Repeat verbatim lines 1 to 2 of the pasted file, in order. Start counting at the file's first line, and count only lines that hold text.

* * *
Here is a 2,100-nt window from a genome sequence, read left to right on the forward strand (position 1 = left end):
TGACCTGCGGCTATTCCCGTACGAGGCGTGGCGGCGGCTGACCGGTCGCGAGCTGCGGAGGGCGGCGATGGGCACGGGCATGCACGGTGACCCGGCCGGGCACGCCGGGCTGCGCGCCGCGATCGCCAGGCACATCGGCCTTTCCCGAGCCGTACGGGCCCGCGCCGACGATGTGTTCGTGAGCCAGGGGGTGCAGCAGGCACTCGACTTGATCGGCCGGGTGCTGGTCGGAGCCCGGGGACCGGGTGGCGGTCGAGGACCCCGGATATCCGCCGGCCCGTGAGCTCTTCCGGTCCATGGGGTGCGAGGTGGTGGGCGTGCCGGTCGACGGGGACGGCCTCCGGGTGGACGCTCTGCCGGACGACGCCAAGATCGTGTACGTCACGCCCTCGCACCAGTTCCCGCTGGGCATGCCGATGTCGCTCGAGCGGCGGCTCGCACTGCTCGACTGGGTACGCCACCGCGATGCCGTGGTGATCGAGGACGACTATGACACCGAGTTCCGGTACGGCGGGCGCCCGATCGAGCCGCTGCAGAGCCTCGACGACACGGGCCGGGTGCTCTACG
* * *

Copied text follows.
Here is a 2,100-nt window from a genome sequence, read left to right on the forward strand (position 1 = left end):
TGACCTGCGGCTATTCCCGTACGAGGCGTGGCGGCGGCTGACCGGTCGCGAGCTGCGGAGGGCGGCGATGGGCACGGGCATGCACGGTGACCCGGCCGGGCACGCCGGGCTGCGCGCCGCGATCGCCAGGCACATCGGCCTTTCCCGAGCCGTACGGGCCCGCGCCGACGATGTGTTCGTGAGCCAGGGGGTGCAGCAGGCACTCGACTTGATCGGCCGGGTGCTGGTCGGAGCCCGGGGACCGGGTGGCGGTCGAGGACCCCGGATATCCGCCGGCCCGTGAGCTCTTCCGGTCCATGGGGTGCGAGGTGGTGGGCGTGCCGGTCGACGGGGACGGCCTCCGGGTGGACGCTCTGCCGGACGACGCCAAGATCGTGTACGTCACGCCCTCGCACCAGTTCCCGCTGGGCATGCCGATGTCGCTCGAGCGGCGGCTCGCACTGCTCGACTGGGTACGCCACCGCGATGCCGTGGTGATCGAGGACGACTATGACACCGAGTTCCGGTACGGCGGGCGCCCGATCGAGCCGCTGCAGAGCCTCGACGACACGGGCCGGGTGCTCTACG